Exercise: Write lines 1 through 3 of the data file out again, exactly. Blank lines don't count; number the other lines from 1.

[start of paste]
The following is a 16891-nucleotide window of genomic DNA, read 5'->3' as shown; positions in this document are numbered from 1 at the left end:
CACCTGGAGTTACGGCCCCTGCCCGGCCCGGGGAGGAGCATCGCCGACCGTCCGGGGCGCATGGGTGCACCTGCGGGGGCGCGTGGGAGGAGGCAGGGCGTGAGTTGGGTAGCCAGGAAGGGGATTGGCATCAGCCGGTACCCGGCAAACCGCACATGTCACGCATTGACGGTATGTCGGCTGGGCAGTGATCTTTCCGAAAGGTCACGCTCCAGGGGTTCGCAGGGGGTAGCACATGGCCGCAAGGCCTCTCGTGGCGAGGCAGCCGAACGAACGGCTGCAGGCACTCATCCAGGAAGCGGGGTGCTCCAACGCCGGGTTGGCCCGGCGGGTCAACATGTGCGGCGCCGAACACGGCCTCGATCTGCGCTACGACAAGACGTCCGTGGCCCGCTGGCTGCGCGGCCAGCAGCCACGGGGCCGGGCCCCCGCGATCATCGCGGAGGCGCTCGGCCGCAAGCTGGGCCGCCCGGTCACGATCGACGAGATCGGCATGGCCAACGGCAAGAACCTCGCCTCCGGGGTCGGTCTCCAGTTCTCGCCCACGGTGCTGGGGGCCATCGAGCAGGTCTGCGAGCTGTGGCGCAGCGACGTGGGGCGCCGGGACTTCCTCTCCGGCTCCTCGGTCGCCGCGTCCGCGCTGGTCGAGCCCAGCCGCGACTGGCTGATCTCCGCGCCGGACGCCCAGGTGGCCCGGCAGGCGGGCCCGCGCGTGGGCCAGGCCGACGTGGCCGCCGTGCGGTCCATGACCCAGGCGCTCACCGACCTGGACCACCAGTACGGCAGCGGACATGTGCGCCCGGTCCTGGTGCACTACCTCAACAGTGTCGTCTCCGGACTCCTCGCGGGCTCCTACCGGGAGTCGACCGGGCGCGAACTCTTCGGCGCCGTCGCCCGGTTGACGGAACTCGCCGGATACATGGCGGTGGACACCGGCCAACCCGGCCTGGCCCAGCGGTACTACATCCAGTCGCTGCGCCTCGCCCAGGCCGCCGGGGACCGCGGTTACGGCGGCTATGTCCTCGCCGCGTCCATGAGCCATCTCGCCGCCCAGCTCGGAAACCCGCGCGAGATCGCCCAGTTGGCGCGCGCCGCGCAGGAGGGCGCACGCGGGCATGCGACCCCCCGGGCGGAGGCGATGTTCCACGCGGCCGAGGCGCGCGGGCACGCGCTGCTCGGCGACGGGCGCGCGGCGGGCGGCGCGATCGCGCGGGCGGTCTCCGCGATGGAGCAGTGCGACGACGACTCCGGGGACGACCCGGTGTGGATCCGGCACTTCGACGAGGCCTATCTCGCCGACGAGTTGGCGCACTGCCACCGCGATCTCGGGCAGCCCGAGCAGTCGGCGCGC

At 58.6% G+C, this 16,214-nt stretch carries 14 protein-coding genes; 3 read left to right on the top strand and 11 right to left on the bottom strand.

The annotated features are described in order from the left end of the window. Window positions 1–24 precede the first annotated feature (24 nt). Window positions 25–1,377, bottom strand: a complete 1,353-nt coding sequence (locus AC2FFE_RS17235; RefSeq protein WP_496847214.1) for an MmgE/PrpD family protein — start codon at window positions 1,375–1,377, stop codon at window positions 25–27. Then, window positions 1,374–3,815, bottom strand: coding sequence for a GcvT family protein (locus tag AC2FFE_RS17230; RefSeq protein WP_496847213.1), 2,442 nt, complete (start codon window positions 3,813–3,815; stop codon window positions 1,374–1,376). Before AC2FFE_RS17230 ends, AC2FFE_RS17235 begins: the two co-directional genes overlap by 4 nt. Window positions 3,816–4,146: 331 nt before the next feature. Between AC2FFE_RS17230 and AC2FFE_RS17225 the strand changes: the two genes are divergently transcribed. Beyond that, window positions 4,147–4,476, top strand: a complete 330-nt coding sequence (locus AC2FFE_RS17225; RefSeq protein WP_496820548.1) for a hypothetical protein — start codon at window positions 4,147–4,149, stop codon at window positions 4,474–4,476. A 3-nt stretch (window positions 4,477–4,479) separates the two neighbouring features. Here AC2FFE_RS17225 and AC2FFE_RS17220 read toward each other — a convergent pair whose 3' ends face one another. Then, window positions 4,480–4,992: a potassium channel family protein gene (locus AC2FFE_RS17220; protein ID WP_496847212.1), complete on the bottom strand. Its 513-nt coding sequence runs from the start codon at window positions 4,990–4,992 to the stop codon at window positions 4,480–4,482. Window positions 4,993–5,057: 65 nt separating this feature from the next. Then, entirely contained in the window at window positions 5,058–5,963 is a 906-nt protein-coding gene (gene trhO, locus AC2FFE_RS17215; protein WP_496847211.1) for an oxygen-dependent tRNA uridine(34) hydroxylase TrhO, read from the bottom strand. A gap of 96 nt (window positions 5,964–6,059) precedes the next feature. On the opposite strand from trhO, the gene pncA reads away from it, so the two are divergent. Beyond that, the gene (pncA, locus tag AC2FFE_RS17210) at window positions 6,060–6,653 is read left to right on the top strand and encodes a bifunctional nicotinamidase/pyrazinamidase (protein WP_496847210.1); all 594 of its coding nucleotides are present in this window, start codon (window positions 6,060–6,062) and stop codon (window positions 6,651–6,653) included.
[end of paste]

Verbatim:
The following is a 16891-nucleotide window of genomic DNA, read 5'->3' as shown; positions in this document are numbered from 1 at the left end:
CACCTGGAGTTACGGCCCCTGCCCGGCCCGGGGAGGAGCATCGCCGACCGTCCGGGGCGCATGGGTGCACCTGCGGGGGCGCGTGGGAGGAGGCAGGGCGTGAGTTGGGTAGCCAGGAAGGGGATTGGCATCAGCCGGTACCCGGCAAACCGCACATGTCACGCATTGACGGTATGTCGGCTGGGCAGTGATCTTTCCGAAAGGTCACGCTCCAGGGGTTCGCAGGGGGTAGCACATGGCCGCAAGGCCTCTCGTGGCGAGGCAGCCGAACGAACGGCTGCAGGCACTCATCCAGGAAGCGGGGTGCTCCAACGCCGGGTTGGCCCGGCGGGTCAACATGTGCGGCGCCGAACACGGCCTCGATCTGCGCTACGACAAGACGTCCGTGGCCCGCTGGCTGCGCGGCCAGCAGCCACGGGGCCGGGCCCCCGCGATCATCGCGGAGGCGCTCGGCCGCAAGCTGGGCCGCCCGGTCACGATCGACGAGATCGGCATGGCCAACGGCAAGAACCTCGCCTCCGGGGTCGGTCTCCAGTTCTCGCCCACGGTGCTGGGGGCCATCGAGCAGGTCTGCGAGCTGTGGCGCAGCGACGTGGGGCGCCGGGACTTCCTCTCCGGCTCCTCGGTCGCCGCGTCCGCGCTGGTCGAGCCCAGCCGCGACTGGCTGATCTCCGCGCCGGACGCCCAGGTGGCCCGGCAGGCGGGCCCGCGCGTGGGCCAGGCCGACGTGGCCGCCGTGCGGTCCATGACCCAGGCGCTCACCGACCTGGACCACCAGTACGGCAGCGGACATGTGCGCCCGGTCCTGGTGCACTACCTCAACAGTGTCGTCTCCGGACTCCTCGCGGGCTCCTACCGGGAGTCGACCGGGCGCGAACTCTTCGGCGCCGTCGCCCGGTTGACGGAACTCGCCGGATACATGGCGGTGGACACCGGCCAACCCGGCCTGGCCCAGCGGTACTACATCCAGTCGCTGCGCCTCGCCCAGGCCGCCGGGGACCGCGGTTACGGCGGCTATGTCCTCGCCGCGTCCATGAGCCATCTCGCCGCCCAGCTCGGAAACCCGCGCGAGATCGCCCAGTTGGCGCGCGCCGCGCAGGAGGGCGCACGCGGGCATGCGACCCCCCGGGCGGAGGCGATGTTCCACGCGGCCGAGGCGCGCGGGCACGCGCTGCTCGGCGACGGGCGCGCGGCGGGCGGCGCGATCGCGCGGGCGGTCTCCGCGATGGAGCAGTGCGACGACGACTCCGGGGACGACCCGGTGTGGATCCGGCACTTCGACGAGGCCTATCTCGCCGACGAGTTGGCGCACTGCCACCGCGATCTCGGGCAGCCCGAGCAGTCGGCGCGC

At 58.6% G+C, this 16,214-nt stretch carries 14 protein-coding genes; 3 read left to right on the top strand and 11 right to left on the bottom strand.